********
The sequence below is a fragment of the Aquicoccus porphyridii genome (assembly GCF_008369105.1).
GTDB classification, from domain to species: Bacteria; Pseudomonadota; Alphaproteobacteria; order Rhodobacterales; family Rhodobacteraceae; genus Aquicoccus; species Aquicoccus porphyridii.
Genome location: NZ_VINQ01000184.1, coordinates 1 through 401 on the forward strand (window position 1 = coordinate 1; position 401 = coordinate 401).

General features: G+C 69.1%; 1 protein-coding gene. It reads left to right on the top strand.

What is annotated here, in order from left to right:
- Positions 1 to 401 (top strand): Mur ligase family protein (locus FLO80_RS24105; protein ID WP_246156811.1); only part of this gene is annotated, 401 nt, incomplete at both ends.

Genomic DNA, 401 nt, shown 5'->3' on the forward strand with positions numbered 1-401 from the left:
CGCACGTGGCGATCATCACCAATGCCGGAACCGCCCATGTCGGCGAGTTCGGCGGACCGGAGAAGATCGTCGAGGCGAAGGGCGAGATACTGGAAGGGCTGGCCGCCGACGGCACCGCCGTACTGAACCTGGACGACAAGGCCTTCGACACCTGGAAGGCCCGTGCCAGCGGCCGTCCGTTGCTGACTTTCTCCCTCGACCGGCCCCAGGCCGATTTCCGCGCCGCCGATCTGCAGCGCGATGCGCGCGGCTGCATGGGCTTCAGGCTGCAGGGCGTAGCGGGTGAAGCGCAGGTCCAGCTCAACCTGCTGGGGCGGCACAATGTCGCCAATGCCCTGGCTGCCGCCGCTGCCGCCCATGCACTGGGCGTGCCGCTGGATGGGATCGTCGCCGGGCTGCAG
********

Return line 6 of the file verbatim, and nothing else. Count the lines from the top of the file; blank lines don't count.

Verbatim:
- Positions 1 to 401 (top strand): Mur ligase family protein (locus FLO80_RS24105; protein ID WP_246156811.1); only part of this gene is annotated, 401 nt, incomplete at both ends.